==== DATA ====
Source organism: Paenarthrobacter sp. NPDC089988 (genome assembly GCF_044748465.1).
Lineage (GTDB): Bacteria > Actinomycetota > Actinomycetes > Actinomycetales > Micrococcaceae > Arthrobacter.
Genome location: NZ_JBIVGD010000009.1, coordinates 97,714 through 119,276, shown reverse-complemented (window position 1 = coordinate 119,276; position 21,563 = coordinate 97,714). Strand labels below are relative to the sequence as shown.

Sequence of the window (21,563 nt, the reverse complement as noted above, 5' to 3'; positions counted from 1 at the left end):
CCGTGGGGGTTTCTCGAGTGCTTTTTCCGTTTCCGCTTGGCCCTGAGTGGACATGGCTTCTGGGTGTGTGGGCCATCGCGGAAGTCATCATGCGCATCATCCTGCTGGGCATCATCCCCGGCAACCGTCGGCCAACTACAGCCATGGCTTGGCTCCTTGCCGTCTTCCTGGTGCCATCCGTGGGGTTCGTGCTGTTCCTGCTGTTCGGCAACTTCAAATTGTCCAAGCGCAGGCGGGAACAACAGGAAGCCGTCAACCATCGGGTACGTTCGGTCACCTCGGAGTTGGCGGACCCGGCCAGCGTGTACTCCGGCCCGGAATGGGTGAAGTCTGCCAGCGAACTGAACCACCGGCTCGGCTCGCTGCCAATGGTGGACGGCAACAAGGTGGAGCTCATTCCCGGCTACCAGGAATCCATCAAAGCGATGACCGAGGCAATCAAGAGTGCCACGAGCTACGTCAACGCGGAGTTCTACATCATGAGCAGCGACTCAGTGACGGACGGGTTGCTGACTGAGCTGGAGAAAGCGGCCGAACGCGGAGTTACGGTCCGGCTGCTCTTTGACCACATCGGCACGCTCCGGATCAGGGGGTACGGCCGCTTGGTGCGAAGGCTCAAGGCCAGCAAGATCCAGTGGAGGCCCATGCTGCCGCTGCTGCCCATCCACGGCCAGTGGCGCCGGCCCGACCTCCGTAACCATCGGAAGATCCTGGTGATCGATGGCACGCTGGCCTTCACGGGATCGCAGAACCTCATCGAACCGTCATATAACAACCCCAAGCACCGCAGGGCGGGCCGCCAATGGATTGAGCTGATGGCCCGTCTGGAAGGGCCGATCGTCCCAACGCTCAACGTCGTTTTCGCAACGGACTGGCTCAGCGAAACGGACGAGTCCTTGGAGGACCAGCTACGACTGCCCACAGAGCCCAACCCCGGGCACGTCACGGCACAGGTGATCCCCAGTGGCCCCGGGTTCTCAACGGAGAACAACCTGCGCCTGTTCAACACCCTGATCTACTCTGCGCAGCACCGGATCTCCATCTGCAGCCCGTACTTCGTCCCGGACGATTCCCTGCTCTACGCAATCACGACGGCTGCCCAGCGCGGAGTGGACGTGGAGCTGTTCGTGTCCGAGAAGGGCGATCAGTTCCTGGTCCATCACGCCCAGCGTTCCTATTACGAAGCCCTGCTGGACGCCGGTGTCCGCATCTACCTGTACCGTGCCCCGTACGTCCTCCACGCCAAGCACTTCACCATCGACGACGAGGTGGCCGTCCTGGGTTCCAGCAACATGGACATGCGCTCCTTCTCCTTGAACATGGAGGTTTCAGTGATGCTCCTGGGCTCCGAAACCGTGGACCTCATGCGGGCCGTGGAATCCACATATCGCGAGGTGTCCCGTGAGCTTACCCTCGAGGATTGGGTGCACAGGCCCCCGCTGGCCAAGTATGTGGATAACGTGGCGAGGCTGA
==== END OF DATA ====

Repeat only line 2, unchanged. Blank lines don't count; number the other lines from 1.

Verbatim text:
Lineage (GTDB): Bacteria > Actinomycetota > Actinomycetes > Actinomycetales > Micrococcaceae > Arthrobacter.